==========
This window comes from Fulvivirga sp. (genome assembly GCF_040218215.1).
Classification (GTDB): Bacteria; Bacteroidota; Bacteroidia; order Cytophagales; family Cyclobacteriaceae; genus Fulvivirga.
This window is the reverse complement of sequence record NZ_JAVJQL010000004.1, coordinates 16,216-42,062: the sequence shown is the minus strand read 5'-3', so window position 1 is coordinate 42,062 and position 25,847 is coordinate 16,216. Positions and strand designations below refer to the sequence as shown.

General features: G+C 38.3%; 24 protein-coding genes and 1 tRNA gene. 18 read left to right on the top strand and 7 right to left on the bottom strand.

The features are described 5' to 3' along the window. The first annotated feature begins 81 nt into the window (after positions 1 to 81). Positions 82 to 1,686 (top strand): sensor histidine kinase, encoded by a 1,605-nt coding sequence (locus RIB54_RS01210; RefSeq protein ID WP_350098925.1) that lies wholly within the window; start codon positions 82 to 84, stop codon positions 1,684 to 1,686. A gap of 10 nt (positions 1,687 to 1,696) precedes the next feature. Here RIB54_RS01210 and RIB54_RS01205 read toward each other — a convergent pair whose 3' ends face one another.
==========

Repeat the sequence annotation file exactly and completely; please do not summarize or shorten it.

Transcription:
This window comes from Fulvivirga sp. (genome assembly GCF_040218215.1).
Classification (GTDB): Bacteria; Bacteroidota; Bacteroidia; order Cytophagales; family Cyclobacteriaceae; genus Fulvivirga.
This window is the reverse complement of sequence record NZ_JAVJQL010000004.1, coordinates 16,216-42,062: the sequence shown is the minus strand read 5'-3', so window position 1 is coordinate 42,062 and position 25,847 is coordinate 16,216. Positions and strand designations below refer to the sequence as shown.

General features: G+C 38.3%; 24 protein-coding genes and 1 tRNA gene. 18 read left to right on the top strand and 7 right to left on the bottom strand.

The features are described 5' to 3' along the window. The first annotated feature begins 81 nt into the window (after positions 1 to 81). Positions 82 to 1,686 (top strand): sensor histidine kinase, encoded by a 1,605-nt coding sequence (locus RIB54_RS01210; RefSeq protein ID WP_350098925.1) that lies wholly within the window; start codon positions 82 to 84, stop codon positions 1,684 to 1,686. A gap of 10 nt (positions 1,687 to 1,696) precedes the next feature. Here RIB54_RS01210 and RIB54_RS01205 read toward each other — a convergent pair whose 3' ends face one another.